Modal Unravelling

I have been hard at work on my version of Björk’s “Unravel.” Like I said in the previous post, I was drawn to the unfolding of the mode over time. To draw this out, I added layers of my voice gradually outlining the two major chords in the piece (Bb6 and C6), with saxophones playing the mode at the start. Currently, there are no digital effects added. Instead of using reverb, I tracked each vocal part three times. For the second take, I used a Shure SM-58 and my standard M-Audio Nova simultaneously. I found the SM-58 to have a more ‘direct’ tone, which helped give the sound a little more definition.

These tracks will serve as the backbone of my arrangement. I’m still working on blending the alto sax and clarinet for the melody, and I plan on doing some modal improvisation after the first statement of the melody. I’m going to be away from home for the next week and a half, so the finish will have to wait. But I think it will be a nice companion piece to my “Unison” cover. Hmm…maybe they will bookend my next Christmas gift album?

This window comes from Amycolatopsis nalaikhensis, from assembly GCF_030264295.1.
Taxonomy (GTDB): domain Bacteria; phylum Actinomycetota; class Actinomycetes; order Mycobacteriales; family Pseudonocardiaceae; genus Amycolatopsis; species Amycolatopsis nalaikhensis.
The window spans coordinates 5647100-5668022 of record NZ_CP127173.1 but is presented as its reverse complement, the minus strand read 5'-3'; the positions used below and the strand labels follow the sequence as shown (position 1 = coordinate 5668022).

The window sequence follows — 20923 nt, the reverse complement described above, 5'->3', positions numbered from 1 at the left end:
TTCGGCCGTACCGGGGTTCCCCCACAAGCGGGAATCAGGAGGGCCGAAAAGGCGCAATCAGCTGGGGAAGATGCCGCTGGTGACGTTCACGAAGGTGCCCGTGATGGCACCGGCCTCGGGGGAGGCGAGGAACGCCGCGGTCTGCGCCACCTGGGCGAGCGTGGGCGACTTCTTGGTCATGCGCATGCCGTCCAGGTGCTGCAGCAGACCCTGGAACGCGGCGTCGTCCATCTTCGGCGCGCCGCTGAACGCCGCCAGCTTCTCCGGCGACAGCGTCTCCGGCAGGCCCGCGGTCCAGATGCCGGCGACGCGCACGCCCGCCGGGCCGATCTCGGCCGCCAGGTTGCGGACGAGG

Bjork’s Unravel

In anticipation of Björk’s new album coming out in October, I have been revisiting her albums. One song that sticks out to me is “Unravel” off of Homogenic. It is a companion piece to “Unison” in that they both use the same mode (Lydian) and basic chord progression (I-II-(vii)-I). While this is taken to a grand scale in “Unison,” Björk keeps it simple here.

The song’s intro is a gradual unfolding of the harmonic material. It begins with the tonic (C) moving to the second scale step (D). The vocal improvisations introduce the other notes of the scale: D-E-D-C-B; D-E-F#-G. The final note (A) comes from the synth pad after the first vocal run.

The melody hovers around the fifth of the mode (G), which lends it a “floating” quality. As this is the root of the related major scale, it is also established as a strong tonal center. Without the accompaniment, one would think the song to be set in G major; those pesky C major chords keep it from going that way, though. It’s almost as if a melody originally composed in G major was grafted onto a chord progression in C Lydian.

I’m thinking of creating an instrumental version that accentuates the song’s process of ‘unraveling’ a tonality. If I use different instruments in the same range, I think I can bring out the tension between the Lydian mode and the major scale. It might be a time to mess around with Match EQ in Logic. It’s possible to blend their harmonic content to make a saxophone sound a little more like a clarinet, for instance.

“Unravel” is one of Björk’s most beautiful songs, one that reminds us that love is a process, not something you obtain and automatically have forever.